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Wednesday, June 1, 2011
Early Years : Garden Plan to Reality
Having a plan for the garden is wonderful but without gardeners to make it happen... well it is just a sketch. The plan called for a bit of heavy labor to remove the old raised beds and build new ones. At the time there were not very many outside groups offering to help with a labor force. The only one I can remember was C.A.S.E.S. and alternative to incarceration program for those convicted of misdemeanors. Today there are many corporate groups, citywide volunteer organizations like New York Cares and job and skill training groups like N.E.W. and the Green Apple Corps looking for volunteer opportunities. There was a guy I knew, Mike Gorman, who was a teacher at an alternative high school called Manhattan School for Career Development (MSCD) which was about 4 blocks from the school. The students needed field training leading to non-college career opportunities. The garden provided some opportunities and Mike was very interested in having his students spend time in the garden to learn construction skills, horticulture and garden maintenance, i.e. pulling weeds, pruning and cleanup. So this group spent a lot of hours in the garden to make the sketch become reality. Fences were removed and most important the fence that created the alleyway alongside the garden was moved to cut off the drug highway/ alleyway and in the process add an extra 500 square feet to the east side of the garden. Other gardens took the fencing and poles and hardware to use at their gardens. The raised planter in the front of the garden was initially repaired and eventually removed as it was never used for it's intended purpose for senior or disabled gardeners.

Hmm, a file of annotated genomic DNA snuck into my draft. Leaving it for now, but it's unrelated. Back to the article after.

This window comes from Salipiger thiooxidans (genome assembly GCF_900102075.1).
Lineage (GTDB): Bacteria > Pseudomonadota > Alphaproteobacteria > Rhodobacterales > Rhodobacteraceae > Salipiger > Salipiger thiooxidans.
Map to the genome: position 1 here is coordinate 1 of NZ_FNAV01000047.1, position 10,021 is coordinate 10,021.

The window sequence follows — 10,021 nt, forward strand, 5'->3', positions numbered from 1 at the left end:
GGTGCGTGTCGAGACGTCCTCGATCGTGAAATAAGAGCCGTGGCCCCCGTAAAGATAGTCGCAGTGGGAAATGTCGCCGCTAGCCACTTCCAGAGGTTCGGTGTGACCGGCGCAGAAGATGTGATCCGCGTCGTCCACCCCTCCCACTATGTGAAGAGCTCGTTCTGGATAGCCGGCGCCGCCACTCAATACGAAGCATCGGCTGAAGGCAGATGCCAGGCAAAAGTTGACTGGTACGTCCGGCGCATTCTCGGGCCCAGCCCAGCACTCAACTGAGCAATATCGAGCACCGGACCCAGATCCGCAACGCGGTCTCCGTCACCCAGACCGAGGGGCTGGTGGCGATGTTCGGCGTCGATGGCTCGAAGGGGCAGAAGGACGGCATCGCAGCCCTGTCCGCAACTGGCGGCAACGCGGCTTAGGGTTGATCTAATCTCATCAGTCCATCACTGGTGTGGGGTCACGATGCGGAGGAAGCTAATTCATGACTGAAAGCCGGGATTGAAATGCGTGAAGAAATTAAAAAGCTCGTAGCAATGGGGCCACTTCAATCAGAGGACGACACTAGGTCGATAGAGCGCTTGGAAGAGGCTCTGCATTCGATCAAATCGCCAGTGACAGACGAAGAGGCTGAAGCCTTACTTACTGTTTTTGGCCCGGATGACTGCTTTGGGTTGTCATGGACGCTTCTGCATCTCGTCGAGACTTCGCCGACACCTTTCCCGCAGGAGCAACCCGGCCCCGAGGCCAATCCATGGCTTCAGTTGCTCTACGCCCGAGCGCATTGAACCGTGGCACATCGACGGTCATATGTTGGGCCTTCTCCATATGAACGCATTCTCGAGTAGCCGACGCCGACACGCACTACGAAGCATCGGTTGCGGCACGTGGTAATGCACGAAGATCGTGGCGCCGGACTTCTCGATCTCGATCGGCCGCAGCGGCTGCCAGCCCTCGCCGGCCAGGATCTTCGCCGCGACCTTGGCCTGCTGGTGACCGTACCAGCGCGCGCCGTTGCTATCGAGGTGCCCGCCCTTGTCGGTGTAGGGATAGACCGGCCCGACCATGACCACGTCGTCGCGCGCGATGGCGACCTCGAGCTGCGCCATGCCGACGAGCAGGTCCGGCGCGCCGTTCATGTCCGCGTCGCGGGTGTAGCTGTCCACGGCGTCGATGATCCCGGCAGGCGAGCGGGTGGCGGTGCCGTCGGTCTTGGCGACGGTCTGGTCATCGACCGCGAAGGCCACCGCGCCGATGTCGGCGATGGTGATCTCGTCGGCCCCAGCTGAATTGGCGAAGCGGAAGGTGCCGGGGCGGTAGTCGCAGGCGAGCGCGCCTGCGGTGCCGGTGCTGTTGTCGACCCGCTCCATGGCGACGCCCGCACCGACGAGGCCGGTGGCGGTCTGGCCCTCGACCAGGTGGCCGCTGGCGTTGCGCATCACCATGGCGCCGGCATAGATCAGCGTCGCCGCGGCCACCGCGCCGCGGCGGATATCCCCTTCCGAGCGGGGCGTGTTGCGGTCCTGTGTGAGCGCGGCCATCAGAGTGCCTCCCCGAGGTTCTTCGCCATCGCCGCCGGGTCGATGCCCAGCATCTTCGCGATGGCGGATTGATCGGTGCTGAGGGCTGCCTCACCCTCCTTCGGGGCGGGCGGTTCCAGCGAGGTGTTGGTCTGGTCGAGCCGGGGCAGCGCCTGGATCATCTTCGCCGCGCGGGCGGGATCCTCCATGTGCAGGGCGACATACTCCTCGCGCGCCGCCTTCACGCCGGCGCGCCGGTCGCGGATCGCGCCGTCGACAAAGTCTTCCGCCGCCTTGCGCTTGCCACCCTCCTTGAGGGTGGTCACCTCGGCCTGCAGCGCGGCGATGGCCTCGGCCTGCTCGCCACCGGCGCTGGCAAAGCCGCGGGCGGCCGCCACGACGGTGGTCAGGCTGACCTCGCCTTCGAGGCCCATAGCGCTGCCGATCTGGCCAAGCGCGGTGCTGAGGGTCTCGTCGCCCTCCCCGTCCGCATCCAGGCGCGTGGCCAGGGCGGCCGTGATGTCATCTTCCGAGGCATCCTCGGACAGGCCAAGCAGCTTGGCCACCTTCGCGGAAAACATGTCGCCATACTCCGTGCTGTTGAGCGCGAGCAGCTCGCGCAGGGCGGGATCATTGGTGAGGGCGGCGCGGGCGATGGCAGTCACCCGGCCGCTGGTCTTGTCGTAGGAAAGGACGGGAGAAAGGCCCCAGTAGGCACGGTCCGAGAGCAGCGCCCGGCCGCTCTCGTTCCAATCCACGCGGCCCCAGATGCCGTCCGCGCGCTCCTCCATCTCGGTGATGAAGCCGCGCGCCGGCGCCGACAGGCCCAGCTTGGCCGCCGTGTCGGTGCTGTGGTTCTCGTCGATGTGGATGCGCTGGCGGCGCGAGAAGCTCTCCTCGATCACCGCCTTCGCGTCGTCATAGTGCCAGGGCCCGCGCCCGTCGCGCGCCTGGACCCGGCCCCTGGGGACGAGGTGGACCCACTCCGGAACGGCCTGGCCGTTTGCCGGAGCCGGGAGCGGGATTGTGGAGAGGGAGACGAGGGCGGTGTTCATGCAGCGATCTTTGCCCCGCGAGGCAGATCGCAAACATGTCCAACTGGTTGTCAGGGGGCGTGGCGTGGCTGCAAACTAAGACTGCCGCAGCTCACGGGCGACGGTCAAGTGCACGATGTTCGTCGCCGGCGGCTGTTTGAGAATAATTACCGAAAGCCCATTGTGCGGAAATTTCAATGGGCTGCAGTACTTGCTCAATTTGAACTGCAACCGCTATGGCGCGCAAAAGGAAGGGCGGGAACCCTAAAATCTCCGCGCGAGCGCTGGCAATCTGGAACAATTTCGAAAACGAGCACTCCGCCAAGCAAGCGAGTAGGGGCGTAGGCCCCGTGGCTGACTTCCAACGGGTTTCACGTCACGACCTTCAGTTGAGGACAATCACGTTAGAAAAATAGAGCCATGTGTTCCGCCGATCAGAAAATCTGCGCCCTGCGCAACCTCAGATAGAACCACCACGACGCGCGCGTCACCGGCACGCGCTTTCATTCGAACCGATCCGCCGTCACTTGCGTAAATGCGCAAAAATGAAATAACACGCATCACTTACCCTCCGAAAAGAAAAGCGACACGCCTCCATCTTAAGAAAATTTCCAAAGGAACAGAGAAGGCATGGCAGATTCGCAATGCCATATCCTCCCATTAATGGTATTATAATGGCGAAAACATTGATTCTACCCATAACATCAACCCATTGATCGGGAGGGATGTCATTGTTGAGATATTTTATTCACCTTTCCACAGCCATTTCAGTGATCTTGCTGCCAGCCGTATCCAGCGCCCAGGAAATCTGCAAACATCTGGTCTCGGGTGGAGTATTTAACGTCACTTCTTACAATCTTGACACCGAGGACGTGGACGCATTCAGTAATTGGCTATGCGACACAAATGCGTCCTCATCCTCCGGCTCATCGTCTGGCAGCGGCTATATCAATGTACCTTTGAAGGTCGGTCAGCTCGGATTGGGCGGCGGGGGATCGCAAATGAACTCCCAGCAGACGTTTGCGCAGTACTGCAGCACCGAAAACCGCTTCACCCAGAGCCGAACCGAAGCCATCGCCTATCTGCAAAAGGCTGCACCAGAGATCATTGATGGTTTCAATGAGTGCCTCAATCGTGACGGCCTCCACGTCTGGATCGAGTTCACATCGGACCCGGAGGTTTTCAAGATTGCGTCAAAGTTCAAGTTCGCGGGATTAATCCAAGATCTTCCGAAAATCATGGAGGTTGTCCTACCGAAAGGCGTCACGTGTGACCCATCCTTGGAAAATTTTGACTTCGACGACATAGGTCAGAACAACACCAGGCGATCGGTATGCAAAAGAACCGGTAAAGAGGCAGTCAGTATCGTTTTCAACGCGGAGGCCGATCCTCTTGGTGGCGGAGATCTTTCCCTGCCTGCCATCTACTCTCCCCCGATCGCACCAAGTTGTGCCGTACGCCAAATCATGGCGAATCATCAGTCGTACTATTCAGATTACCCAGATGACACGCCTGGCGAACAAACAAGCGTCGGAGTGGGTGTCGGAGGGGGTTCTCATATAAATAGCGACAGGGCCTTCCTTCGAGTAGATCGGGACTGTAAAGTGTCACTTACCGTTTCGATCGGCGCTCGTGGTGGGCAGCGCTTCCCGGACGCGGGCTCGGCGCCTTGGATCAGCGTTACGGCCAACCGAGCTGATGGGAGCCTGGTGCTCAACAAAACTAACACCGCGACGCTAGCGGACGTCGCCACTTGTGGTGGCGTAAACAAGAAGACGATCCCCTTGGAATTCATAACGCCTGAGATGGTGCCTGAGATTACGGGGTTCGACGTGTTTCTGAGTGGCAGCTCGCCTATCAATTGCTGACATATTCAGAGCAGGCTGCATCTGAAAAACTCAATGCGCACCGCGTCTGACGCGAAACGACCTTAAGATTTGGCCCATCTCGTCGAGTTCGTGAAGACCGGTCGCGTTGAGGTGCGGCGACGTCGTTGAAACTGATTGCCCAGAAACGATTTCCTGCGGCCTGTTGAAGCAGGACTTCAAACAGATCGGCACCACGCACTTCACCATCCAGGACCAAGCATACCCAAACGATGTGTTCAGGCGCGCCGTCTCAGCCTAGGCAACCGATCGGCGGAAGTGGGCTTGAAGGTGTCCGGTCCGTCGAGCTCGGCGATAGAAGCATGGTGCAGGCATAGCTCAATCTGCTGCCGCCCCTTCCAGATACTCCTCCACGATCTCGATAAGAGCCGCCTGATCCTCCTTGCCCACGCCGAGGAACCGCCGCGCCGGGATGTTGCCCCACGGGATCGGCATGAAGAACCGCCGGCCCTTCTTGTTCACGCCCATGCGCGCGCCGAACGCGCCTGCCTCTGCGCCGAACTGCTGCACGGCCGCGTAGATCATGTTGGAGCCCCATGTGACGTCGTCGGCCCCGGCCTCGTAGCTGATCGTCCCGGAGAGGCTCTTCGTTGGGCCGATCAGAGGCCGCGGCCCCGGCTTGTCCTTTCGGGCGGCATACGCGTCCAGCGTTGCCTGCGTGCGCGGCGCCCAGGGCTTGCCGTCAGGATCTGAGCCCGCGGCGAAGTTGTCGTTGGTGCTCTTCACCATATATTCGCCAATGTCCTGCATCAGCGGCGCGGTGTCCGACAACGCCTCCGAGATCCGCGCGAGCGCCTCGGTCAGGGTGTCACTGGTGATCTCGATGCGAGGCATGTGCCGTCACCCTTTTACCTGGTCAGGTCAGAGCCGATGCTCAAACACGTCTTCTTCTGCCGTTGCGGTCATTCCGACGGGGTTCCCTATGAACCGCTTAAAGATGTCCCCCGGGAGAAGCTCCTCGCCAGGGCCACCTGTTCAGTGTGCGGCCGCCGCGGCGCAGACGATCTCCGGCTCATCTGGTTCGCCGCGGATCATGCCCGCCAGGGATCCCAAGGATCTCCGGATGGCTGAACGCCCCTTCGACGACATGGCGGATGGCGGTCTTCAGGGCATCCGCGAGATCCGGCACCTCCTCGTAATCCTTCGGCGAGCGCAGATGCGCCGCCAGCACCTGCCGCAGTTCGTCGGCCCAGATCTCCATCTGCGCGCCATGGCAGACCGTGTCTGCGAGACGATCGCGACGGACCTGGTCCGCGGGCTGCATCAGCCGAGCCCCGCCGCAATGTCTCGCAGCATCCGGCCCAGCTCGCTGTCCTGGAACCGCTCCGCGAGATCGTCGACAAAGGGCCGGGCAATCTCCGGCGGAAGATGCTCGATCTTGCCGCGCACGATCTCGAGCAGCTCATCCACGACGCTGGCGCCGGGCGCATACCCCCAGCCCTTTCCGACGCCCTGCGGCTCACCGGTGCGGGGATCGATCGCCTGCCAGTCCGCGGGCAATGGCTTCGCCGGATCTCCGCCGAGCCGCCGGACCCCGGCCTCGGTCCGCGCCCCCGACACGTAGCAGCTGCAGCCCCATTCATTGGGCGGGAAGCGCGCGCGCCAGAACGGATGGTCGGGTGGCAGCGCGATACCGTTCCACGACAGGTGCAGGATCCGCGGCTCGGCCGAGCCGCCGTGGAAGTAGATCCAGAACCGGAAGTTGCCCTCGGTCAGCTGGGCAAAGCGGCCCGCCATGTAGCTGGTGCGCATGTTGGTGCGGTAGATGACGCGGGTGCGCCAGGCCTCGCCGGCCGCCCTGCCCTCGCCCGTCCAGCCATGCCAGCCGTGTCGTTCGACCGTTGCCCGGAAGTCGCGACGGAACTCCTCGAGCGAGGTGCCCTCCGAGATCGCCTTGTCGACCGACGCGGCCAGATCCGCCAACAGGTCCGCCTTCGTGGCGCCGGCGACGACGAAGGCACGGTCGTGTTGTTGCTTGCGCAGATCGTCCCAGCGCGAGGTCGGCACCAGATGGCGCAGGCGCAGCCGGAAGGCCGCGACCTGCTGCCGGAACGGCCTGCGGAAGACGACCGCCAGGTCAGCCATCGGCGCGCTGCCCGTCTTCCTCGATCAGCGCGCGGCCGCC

New Structure shortly after it was built.
Note the series of chain link fences. Drug Alley in rear of photo
The neighborhood was still awash in drugs and there was a sizable homeless population although the Dinkinsville and other encampments were gone. The 6BC garden (which was called Sixth Street Community Center Garden at the time) had our own homeless person named Junior who moved into the ramshackle shed that held our garden tools. The MSCD crew rebuilt the shed around Junior and we tried to keep his possessions separate from the garden stuff. He would help sweep and carry supplies as they arrived especially if someone gave him a couple of dollars to buy something alcoholic to drink. A number of folks in and outside of the garden tried to work with Junior to find him shelter and services but he preferred to be in the garden and lived there until he died a few years later. There were many things happening in the community gardening world at this time that would impact the 6BC Garden. A group of organizations that provided assistance to the community gardens were meeting as an ad hoc group called the Lower East Side Technical Assistance Group, spearheaded by the Green Guerillas. We worked with architect Michael Kwartler who had just developed the Environmental Simulation Center. This was the beginnings of the use of computer modeling for Urban Planning and to use computers to do sun/shade modeling. He was able to develop plans and drawings that showed how the Lower East Side could have housing built on truly vacant land and the community gardens could continue to exist and thrive. Kwartler Map. Gardens are shown as flowers. 6BC labelled. There were constant contentious meetings of the local community board that were often disrupted by demonstrators opposed to the types of development that were proposed. Gardens were given 5, then 10 year leases as a step toward permanency. A few gardens were transfered to the Parks Dept from the Departments of General Services and Housing Preservation and Development. Some members of the 6BC garden began to put together documents and photos depicting the positive impact that the garden had on the community in preparation for the coming battles to preserve not only this garden but all of the community gardens in NYC. That's the next chapter.